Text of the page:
“How to what?”
“How to love…” I replied in a low tone, too afraid that it was the truth.
He gave me the look he often gave me when I was too much in my head or just all together too much for him. The look of an exasperated brown man that craved simplicity. He wanted me uncomplicated. I was trying to understand my complications to become free of them. I have always felt pressured to be a simplified version of self that I have never been able to offer up. I am an Indigenous woman who was born into complicated circumstances just by being what I am. My being healthy, strong, whole and connected to my culture speaks to the fact that I have survived that which wanted to destroy me. Complication is a simplification of what is truly happening in these contexts when I am becoming whole or am moved to action to protect and fulfill my obligations to the people, land, and water. Complication is a dismissal of the strength and heart it takes to repeatedly undo colonial harm. To say I am complicated is to be blind to context. I come from a people that were not supposed to survive let alone, learn how to love each other again. There is luxury afforded to those who choose to remain blind to the historical landscape that molds our environment. My eyelids were peeled back and I had no choice but to look. I had to find the truth or die. I am in a state of seeing and cannot move backwards. I can see the fierce love and beauty that emanates from the women and men who inhabit bodies the world has tried to enslave, control, manipulate or eradicate. When we are in a state of seeing and remembering, the world says we are too much. I am a woman who has always been too much.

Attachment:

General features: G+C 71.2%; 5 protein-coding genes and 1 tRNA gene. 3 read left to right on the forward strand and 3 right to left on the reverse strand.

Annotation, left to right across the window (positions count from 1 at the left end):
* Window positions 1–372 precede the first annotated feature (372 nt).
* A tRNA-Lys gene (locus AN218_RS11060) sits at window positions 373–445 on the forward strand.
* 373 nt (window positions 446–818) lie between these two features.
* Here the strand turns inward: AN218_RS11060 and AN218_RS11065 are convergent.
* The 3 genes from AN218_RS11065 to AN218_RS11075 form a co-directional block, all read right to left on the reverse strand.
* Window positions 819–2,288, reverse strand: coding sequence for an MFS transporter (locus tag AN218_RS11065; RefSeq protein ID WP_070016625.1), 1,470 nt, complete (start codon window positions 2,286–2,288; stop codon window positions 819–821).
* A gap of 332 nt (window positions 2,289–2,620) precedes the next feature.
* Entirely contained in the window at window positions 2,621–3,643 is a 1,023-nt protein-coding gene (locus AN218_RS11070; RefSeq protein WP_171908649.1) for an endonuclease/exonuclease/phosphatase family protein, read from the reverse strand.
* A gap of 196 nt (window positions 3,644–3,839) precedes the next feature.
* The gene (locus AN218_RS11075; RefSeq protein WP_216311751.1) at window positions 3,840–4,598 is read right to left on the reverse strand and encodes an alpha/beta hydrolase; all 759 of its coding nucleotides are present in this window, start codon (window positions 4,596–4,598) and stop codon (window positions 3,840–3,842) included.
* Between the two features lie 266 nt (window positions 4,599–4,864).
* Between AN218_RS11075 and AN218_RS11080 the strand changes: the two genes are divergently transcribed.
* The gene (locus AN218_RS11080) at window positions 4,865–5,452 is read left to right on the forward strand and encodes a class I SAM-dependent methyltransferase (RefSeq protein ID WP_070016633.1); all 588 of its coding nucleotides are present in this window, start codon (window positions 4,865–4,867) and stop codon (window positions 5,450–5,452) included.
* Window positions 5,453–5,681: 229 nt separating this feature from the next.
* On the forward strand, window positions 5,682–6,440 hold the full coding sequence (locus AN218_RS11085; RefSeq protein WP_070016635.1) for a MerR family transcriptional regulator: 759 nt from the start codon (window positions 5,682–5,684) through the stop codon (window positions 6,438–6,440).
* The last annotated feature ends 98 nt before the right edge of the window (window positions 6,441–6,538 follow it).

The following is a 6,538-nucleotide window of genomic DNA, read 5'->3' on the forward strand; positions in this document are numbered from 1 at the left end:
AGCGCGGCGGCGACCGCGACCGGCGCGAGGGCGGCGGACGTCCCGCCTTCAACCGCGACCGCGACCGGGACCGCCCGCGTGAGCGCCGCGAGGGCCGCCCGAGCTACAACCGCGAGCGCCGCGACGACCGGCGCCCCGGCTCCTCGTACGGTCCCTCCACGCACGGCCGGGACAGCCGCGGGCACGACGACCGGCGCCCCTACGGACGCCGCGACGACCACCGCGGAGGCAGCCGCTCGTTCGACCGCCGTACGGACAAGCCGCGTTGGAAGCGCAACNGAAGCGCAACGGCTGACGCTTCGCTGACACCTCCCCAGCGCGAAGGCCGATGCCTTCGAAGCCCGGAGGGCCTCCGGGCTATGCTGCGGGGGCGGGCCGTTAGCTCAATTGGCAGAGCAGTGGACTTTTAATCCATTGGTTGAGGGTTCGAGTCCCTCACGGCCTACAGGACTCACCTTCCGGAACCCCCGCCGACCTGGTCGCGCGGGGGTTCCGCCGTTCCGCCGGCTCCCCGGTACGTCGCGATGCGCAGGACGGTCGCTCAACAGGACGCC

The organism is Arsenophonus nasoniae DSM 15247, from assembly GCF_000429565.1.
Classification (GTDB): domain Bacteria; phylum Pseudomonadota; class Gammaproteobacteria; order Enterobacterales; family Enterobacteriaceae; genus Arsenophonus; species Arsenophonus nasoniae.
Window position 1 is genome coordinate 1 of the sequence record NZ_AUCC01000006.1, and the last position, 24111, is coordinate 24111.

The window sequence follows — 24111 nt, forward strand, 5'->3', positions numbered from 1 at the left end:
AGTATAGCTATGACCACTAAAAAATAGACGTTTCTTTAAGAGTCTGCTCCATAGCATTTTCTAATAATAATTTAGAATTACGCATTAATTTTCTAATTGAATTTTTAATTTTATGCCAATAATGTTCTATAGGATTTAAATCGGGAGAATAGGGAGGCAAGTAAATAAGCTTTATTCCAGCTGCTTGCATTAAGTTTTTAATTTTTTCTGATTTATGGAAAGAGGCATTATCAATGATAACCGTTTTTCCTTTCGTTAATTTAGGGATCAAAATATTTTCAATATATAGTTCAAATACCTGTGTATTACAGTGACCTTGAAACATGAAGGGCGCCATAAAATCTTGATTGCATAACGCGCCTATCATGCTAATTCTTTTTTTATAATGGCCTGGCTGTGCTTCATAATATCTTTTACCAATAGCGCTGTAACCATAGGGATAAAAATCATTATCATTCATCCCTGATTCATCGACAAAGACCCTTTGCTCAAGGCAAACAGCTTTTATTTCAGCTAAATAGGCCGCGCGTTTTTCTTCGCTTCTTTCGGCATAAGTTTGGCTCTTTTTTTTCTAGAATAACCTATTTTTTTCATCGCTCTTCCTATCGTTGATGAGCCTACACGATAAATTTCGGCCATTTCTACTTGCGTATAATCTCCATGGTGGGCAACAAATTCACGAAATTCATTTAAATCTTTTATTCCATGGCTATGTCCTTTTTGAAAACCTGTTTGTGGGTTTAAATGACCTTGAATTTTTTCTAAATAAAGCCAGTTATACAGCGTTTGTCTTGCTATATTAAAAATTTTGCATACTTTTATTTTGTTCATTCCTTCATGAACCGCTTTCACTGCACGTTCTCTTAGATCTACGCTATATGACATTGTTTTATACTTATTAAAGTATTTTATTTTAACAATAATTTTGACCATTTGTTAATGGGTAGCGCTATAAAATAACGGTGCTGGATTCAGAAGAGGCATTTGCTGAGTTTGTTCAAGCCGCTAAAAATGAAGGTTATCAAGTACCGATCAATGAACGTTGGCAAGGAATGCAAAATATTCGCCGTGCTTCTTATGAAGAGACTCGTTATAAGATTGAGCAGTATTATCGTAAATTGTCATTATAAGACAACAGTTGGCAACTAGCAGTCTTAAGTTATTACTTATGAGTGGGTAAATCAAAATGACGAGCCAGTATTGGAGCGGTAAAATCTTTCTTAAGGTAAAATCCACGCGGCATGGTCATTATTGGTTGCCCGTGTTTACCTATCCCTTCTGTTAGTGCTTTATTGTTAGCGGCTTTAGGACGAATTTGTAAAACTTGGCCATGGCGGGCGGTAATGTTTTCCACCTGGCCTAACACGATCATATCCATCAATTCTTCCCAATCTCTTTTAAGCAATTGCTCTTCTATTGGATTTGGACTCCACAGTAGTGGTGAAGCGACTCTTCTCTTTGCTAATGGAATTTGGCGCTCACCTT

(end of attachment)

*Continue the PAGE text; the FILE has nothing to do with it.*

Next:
“Why do you always do this?” he asked.
“Do what?”
“Try to social work yourself. Like you always got to figure out where things started or blame it on something else.”
“I’m not trying to blame anything on anyone else. I just don’t understand myself and why I do things. I’m trying to understand myself.”
“Well you need to stop doing it and just learn how to be.”